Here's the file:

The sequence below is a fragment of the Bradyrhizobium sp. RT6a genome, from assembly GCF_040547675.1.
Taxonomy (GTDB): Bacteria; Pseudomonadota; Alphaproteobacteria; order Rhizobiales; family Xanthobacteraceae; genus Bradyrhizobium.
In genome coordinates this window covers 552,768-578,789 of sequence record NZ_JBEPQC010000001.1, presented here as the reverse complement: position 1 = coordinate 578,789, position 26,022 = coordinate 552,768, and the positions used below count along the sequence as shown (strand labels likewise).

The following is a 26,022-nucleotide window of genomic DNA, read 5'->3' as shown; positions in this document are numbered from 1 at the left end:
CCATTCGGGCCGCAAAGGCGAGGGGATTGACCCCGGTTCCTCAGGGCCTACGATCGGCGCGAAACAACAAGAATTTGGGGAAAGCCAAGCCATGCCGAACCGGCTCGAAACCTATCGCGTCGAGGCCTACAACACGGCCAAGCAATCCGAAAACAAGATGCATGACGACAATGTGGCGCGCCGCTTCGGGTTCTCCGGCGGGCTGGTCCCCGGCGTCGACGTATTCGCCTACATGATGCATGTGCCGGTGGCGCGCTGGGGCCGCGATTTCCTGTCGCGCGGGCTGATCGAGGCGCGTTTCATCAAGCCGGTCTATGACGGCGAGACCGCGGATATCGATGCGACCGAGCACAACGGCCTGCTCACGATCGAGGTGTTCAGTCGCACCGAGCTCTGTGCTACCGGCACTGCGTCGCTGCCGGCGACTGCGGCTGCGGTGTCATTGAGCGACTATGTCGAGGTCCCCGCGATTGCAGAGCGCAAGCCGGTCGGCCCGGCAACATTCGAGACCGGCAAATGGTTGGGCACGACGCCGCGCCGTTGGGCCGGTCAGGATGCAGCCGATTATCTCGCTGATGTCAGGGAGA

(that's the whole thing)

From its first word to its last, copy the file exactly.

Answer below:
The sequence below is a fragment of the Bradyrhizobium sp. RT6a genome, from assembly GCF_040547675.1.
Taxonomy (GTDB): Bacteria; Pseudomonadota; Alphaproteobacteria; order Rhizobiales; family Xanthobacteraceae; genus Bradyrhizobium.
In genome coordinates this window covers 552,768-578,789 of sequence record NZ_JBEPQC010000001.1, presented here as the reverse complement: position 1 = coordinate 578,789, position 26,022 = coordinate 552,768, and the positions used below count along the sequence as shown (strand labels likewise).

The following is a 26,022-nucleotide window of genomic DNA, read 5'->3' as shown; positions in this document are numbered from 1 at the left end:
CCATTCGGGCCGCAAAGGCGAGGGGATTGACCCCGGTTCCTCAGGGCCTACGATCGGCGCGAAACAACAAGAATTTGGGGAAAGCCAAGCCATGCCGAACCGGCTCGAAACCTATCGCGTCGAGGCCTACAACACGGCCAAGCAATCCGAAAACAAGATGCATGACGACAATGTGGCGCGCCGCTTCGGGTTCTCCGGCGGGCTGGTCCCCGGCGTCGACGTATTCGCCTACATGATGCATGTGCCGGTGGCGCGCTGGGGCCGCGATTTCCTGTCGCGCGGGCTGATCGAGGCGCGTTTCATCAAGCCGGTCTATGACGGCGAGACCGCGGATATCGATGCGACCGAGCACAACGGCCTGCTCACGATCGAGGTGTTCAGTCGCACCGAGCTCTGTGCTACCGGCACTGCGTCGCTGCCGGCGACTGCGGCTGCGGTGTCATTGAGCGACTATGTCGAGGTCCCCGCGATTGCAGAGCGCAAGCCGGTCGGCCCGGCAACATTCGAGACCGGCAAATGGTTGGGCACGACGCCGCGCCGTTGGGCCGGTCAGGATGCAGCCGATTATCTCGCTGATGTCAGGGAGA